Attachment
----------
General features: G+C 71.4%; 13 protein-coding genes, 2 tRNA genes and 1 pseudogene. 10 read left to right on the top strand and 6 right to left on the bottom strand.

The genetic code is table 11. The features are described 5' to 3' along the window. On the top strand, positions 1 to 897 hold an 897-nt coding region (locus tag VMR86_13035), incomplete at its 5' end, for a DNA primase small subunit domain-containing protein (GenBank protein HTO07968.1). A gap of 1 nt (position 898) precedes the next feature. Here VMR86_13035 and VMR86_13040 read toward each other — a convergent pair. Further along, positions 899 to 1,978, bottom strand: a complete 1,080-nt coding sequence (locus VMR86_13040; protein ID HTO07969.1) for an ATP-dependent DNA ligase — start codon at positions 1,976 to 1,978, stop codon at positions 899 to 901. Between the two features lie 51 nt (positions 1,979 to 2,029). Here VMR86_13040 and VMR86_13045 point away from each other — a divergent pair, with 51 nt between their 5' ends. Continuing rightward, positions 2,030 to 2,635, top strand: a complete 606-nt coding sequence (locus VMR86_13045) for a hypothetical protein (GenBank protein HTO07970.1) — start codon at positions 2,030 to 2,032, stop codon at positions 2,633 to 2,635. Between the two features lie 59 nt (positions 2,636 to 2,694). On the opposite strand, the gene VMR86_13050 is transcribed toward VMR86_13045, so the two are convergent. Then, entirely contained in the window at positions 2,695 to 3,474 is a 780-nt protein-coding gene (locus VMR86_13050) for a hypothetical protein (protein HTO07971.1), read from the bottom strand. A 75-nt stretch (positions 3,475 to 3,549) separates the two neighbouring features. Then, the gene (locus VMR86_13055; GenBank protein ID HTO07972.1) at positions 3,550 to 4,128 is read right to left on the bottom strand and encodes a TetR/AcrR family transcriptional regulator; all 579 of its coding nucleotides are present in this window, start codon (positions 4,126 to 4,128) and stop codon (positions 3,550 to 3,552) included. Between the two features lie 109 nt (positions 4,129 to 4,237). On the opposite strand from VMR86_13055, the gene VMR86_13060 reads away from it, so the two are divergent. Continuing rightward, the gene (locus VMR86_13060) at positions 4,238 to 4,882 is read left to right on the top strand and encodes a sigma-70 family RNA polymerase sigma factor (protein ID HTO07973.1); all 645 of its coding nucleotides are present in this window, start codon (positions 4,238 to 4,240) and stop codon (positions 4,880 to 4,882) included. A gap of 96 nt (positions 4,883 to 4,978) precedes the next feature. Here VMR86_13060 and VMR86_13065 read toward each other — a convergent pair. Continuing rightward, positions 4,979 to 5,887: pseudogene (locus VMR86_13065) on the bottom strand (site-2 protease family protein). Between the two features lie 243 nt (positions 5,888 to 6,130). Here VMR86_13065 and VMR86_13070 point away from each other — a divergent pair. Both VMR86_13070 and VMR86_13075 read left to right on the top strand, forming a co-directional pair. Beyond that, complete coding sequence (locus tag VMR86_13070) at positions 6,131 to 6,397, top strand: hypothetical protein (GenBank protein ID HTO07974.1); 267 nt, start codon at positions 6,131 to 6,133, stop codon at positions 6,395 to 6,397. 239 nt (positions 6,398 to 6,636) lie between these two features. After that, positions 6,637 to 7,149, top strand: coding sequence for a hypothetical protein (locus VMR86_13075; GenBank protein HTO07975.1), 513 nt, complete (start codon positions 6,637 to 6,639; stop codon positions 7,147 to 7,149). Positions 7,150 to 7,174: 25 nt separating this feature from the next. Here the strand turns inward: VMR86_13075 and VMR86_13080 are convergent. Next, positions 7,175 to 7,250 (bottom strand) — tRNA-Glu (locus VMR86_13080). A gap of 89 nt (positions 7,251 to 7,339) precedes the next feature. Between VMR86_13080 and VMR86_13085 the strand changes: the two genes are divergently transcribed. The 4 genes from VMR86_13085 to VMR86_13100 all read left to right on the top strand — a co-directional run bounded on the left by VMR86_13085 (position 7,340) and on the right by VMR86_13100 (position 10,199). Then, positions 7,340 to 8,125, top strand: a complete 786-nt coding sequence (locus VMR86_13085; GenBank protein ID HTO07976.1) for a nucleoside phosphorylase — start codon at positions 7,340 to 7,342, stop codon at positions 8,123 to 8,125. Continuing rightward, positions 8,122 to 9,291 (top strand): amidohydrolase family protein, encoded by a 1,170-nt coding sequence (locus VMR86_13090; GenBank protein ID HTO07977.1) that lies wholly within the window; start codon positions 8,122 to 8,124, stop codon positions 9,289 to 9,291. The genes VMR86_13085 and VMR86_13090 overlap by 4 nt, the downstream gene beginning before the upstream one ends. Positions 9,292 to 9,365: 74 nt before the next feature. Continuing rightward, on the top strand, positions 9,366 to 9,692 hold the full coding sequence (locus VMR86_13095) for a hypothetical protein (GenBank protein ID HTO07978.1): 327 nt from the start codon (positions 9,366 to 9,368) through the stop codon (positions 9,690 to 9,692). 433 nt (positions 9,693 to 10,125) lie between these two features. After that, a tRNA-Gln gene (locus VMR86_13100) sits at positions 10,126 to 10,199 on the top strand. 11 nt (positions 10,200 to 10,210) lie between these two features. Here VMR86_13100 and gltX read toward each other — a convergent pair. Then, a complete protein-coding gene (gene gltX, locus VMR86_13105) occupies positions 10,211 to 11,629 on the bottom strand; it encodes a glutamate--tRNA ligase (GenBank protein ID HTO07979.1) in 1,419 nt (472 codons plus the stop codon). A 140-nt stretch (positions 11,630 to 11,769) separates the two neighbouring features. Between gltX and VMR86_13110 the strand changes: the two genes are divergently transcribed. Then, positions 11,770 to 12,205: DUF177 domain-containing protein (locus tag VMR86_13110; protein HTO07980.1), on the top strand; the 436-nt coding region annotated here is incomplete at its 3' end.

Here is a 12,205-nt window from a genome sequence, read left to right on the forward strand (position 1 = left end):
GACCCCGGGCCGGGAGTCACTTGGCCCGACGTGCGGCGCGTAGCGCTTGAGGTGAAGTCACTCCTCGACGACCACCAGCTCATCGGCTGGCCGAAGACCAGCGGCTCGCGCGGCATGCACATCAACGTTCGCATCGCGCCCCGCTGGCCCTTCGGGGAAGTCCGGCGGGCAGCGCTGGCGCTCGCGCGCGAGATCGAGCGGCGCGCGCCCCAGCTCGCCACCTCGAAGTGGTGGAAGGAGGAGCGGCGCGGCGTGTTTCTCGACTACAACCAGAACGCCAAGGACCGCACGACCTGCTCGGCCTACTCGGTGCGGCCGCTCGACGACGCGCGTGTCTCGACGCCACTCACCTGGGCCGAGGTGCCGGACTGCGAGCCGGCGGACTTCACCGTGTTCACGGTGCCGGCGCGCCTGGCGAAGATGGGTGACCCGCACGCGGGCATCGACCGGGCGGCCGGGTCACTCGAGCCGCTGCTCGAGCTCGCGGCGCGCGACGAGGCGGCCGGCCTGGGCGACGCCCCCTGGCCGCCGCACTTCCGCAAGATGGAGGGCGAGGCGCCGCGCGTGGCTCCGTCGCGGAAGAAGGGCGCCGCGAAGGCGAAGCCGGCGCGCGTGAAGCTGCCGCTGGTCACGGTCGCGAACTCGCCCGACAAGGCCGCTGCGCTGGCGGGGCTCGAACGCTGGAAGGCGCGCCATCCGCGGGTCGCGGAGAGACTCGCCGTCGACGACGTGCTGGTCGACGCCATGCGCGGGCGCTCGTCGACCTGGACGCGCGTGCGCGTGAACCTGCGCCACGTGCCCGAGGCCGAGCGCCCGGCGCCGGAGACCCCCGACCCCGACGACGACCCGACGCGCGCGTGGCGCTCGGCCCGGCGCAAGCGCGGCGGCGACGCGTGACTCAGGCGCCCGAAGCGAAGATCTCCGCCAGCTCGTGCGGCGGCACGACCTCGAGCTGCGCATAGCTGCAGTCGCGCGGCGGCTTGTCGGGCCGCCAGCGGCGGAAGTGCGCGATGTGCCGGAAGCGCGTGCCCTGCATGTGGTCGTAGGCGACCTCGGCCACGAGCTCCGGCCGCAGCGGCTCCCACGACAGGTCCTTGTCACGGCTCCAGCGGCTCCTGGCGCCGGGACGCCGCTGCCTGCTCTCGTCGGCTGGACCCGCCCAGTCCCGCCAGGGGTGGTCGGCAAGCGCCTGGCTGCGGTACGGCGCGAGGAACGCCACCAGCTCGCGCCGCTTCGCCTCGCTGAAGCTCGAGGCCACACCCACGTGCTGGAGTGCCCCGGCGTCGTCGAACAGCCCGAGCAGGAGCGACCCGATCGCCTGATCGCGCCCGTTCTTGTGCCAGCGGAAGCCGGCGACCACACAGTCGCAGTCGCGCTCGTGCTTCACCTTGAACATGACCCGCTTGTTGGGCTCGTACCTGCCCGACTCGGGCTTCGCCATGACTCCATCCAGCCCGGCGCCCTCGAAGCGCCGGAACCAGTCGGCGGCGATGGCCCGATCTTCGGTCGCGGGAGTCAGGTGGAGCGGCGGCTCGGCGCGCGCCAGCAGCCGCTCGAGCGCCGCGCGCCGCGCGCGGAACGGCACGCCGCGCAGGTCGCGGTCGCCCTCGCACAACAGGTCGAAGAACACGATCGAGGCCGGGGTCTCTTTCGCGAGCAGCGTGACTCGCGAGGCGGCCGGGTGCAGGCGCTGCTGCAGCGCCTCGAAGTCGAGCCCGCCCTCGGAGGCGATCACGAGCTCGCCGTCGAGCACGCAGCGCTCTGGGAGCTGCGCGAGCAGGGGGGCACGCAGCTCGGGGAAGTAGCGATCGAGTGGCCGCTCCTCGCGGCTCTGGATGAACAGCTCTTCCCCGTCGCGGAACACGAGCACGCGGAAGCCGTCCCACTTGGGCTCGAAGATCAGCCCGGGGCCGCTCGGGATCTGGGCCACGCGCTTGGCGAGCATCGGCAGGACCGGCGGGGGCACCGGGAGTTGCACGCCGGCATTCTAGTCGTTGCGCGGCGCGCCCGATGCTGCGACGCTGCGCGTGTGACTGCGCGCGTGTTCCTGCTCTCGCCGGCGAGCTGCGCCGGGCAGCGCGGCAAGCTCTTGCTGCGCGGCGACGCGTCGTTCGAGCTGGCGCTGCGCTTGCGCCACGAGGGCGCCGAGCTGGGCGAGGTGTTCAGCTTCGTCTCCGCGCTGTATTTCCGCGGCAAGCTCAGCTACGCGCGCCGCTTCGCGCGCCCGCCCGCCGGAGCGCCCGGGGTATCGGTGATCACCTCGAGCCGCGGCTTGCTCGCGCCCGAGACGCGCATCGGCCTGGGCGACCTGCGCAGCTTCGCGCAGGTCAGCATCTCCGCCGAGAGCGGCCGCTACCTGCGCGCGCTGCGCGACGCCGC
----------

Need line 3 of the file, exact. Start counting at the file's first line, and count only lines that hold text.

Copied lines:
Here is a 12,205-nt window from a genome sequence, read left to right on the forward strand (position 1 = left end):